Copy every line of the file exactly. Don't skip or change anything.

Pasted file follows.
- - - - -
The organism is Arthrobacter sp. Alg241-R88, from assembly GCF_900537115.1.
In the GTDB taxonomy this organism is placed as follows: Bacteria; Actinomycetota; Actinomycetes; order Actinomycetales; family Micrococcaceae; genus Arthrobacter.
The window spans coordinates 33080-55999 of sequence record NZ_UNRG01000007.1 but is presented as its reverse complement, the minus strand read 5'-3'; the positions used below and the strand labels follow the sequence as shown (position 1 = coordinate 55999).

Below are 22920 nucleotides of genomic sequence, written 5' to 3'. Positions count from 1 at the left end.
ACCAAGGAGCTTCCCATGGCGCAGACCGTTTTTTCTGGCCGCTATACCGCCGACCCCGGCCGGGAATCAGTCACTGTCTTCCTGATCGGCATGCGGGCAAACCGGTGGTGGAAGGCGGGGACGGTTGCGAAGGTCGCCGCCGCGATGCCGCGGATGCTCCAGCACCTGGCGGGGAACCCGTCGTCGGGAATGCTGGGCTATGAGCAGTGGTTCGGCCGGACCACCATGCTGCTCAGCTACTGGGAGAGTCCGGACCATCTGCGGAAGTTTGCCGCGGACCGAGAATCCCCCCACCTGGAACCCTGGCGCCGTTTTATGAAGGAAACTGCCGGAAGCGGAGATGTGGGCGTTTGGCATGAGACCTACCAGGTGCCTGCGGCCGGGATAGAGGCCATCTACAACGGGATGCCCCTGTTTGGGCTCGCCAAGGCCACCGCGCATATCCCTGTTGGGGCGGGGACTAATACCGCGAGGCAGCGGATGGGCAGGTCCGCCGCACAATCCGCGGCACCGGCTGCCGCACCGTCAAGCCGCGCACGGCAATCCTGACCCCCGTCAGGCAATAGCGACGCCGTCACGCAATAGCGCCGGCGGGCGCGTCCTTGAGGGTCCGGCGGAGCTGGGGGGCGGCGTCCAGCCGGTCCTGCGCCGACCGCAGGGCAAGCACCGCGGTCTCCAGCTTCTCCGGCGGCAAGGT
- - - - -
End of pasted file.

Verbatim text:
The organism is Arthrobacter sp. Alg241-R88, from assembly GCF_900537115.1.
In the GTDB taxonomy this organism is placed as follows: Bacteria; Actinomycetota; Actinomycetes; order Actinomycetales; family Micrococcaceae; genus Arthrobacter.
The window spans coordinates 33080-55999 of sequence record NZ_UNRG01000007.1 but is presented as its reverse complement, the minus strand read 5'-3'; the positions used below and the strand labels follow the sequence as shown (position 1 = coordinate 55999).

Below are 22920 nucleotides of genomic sequence, written 5' to 3'. Positions count from 1 at the left end.
ACCAAGGAGCTTCCCATGGCGCAGACCGTTTTTTCTGGCCGCTATACCGCCGACCCCGGCCGGGAATCAGTCACTGTCTTCCTGATCGGCATGCGGGCAAACCGGTGGTGGAAGGCGGGGACGGTTGCGAAGGTCGCCGCCGCGATGCCGCGGATGCTCCAGCACCTGGCGGGGAACCCGTCGTCGGGAATGCTGGGCTATGAGCAGTGGTTCGGCCGGACCACCATGCTGCTCAGCTACTGGGAGAGTCCGGACCATCTGCGGAAGTTTGCCGCGGACCGAGAATCCCCCCACCTGGAACCCTGGCGCCGTTTTATGAAGGAAACTGCCGGAAGCGGAGATGTGGGCGTTTGGCATGAGACCTACCAGGTGCCTGCGGCCGGGATAGAGGCCATCTACAACGGGATGCCCCTGTTTGGGCTCGCCAAGGCCACCGCGCATATCCCTGTTGGGGCGGGGACTAATACCGCGAGGCAGCGGATGGGCAGGTCCGCCGCACAATCCGCGGCACCGGCTGCCGCACCGTCAAGCCGCGCACGGCAATCCTGACCCCCGTCAGGCAATAGCGACGCCGTCACGCAATAGCGCCGGCGGGCGCGTCCTTGAGGGTCCGGCGGAGCTGGGGGGCGGCGTCCAGCCGGTCCTGCGCCGACCGCAGGGCAAGCACCGCGGTCTCCAGCTTCTCCGGCGGCAAGGT